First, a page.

“All disease begins in the gut.”
In Gut Health Part 1, we learned of the importance of gut bacteria. In Part 2, we discussed how to avoid what can compromise this micro-system. Part 3 showed its crucial connection with the brain, learning, and memory. Now we will explore its connection with food allergies and leaky gut.
First, Leaky Gut: 80% of health-challenged people and 30% of healthy people have leaky gut.1
What is it? Wikipedia’s definition: “Leaky gut syndrome, or increased intestinal permeability, is a proposed condition of an altered or damaged bowel lining; however, the syndrome is not a recognized diagnosis. It is hypothesized to be caused by increased permeability of the gut wall resulting from toxins, poor diet, parasites, infection, or medications. The leaky gut then allows substances such as toxins, microbes, undigested food, waste, or larger than normal macromolecules to leak through an abnormally permeable gut wall. Proponents suggest that these out-of-place substances affect the body directly or initiate an immune reaction.”
Food proteins can escape their bounds in the intestine and get into the blood stream. Our body then sees these as the enemy and attacks them. This immune response can then lead to the body seeing good food as bad, leading to food intolerances. Leaky gut can also lead to skin problems like rosacea and acne. The body often tries to get rid of toxins by pushing them out through the skin.
In her video clip, Reversing Food Allergies,” Ann Marie Michaels says that 99% of food allergies are reversible. She refers to the GAPS diet and the 3 steps mentioned there—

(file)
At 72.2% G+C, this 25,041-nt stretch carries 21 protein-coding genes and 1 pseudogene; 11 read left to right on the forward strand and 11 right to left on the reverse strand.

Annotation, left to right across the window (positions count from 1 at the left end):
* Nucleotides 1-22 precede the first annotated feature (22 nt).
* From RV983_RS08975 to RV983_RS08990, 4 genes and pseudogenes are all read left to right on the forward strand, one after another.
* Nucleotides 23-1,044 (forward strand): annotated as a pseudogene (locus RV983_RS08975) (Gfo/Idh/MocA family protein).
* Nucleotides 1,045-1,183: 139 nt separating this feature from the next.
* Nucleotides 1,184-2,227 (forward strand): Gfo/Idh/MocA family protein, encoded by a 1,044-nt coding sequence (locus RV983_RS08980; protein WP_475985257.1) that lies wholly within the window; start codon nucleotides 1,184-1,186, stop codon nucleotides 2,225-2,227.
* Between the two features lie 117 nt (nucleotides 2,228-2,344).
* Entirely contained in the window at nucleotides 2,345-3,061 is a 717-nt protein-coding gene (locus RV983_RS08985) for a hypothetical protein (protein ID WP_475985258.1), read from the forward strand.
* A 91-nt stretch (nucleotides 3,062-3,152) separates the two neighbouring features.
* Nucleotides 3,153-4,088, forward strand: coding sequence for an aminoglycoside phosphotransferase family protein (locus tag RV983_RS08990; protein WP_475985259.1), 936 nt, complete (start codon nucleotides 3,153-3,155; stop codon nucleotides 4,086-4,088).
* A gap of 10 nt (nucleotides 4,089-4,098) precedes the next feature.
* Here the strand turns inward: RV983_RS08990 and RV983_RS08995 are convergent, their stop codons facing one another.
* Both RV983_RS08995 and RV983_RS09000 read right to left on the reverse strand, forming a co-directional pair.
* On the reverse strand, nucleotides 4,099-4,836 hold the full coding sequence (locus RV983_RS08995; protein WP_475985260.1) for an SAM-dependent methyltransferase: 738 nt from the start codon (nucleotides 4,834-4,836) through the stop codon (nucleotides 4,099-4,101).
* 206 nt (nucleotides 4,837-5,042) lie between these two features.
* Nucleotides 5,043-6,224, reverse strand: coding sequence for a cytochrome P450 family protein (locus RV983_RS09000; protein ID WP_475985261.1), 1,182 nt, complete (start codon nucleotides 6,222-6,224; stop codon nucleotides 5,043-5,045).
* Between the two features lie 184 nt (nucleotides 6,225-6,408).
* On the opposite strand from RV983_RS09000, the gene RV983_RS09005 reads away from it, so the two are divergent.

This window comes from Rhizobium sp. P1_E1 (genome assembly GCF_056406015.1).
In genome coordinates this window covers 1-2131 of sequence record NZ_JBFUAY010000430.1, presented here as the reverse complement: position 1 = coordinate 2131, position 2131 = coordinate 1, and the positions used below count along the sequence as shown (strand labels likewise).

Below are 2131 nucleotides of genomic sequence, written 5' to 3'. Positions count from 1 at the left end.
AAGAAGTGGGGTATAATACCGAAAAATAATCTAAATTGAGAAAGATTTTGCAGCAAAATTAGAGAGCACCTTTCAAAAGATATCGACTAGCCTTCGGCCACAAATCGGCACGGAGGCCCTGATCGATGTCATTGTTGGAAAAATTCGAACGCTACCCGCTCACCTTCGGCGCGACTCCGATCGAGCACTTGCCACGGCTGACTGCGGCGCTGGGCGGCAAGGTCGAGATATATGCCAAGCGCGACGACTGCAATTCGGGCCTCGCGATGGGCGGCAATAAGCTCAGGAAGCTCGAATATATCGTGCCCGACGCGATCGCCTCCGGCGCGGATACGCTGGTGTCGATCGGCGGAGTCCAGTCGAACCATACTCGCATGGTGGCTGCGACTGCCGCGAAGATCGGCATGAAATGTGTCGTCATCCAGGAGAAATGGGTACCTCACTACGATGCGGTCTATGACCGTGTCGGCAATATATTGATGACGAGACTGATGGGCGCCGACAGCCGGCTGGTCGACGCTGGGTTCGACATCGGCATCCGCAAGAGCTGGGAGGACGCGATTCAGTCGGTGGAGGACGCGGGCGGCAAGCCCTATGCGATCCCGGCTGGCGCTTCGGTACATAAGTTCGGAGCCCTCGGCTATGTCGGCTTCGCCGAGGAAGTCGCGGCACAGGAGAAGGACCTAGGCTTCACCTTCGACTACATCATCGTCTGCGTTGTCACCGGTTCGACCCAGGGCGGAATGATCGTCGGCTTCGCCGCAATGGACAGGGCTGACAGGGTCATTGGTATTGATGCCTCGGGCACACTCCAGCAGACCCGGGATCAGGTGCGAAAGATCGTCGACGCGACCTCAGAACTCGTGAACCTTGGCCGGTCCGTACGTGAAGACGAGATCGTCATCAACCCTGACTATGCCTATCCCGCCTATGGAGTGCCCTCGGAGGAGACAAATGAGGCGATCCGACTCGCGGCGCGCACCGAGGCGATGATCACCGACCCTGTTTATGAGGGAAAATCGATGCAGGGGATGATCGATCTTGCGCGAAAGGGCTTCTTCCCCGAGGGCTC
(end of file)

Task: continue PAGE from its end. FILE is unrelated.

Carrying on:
- Stop Eating Foods (and other things )that Damage Gut Flora and Gut Lining
- Repopulate the Good Gut with Probiotics and Fermented Foods
- Rebuild the Gut Lining with Bone Broths
Then slowly reintroduce the offending foods. Some people may get better in months, some in years.
I know first-hand how a leaky gut and food allergies can affect one’s health. I have suffered from headaches for years. Homeopathy lowered them from migraines to “just a headache,” but my progress in getting rid of them completely seemed at an impasse. This summer I did a food allergy blood test and found out my offending foods. My highest reactive food was yogurt! This was a surprise to me, as yogurt is a good food, but not if it is leaking into my blood stream.
Suddenly things started making sense. Whenever I went on a long car trip, I always ended up with a headache. I had attributed it to shoulder tension from the long drive, but now I knew the real reason—we always bought Gogurts for the trip. I was eating my highest reactive food and it was giving me a headache.
I am originally typing this in the car as we return from a 2-day driving trip to the mountains. For about 2 weeks now I have been following a diet which eliminates my reactive foods and guess what?! I didn’t get a headache on the way out, or the way back! Not only did I not get a headache, I also didn’t have the massive nosebleeds I always get in the high altitudes. I have lost 10 pounds so far and I have started exercising again—something I have not felt like for years. How exciting!
My plan is to eliminate the foods for a certain number of months while healing my leaky gut. I am so excited about the results, I don’t even care about avoiding certain foods for a period of time.
I believe my leaky gut started in college when I had a massive gut infection from a clash of 2 medications. I was on some very powerful antibiotics which stopped the infection, but left me with IBS (Irritable Bowel Syndrome) I didn’t know then about the impact of antibiotics on gut health and how to go about replenishing the good bacteria. Hopefully this series of posts on gut health will help you avoid the problems I have had, or shed some light on why you may be suffering ill health.
The next few articles will tell how to choose a probiotic and how you can make some gut-replenishing foods like kefir, kombucha, and bone broth.
1 “Could I Have Leaky Gut” by Glen Depke http://www.askdepkewellness.com/2011/02/could-i-have-leaky-gut.html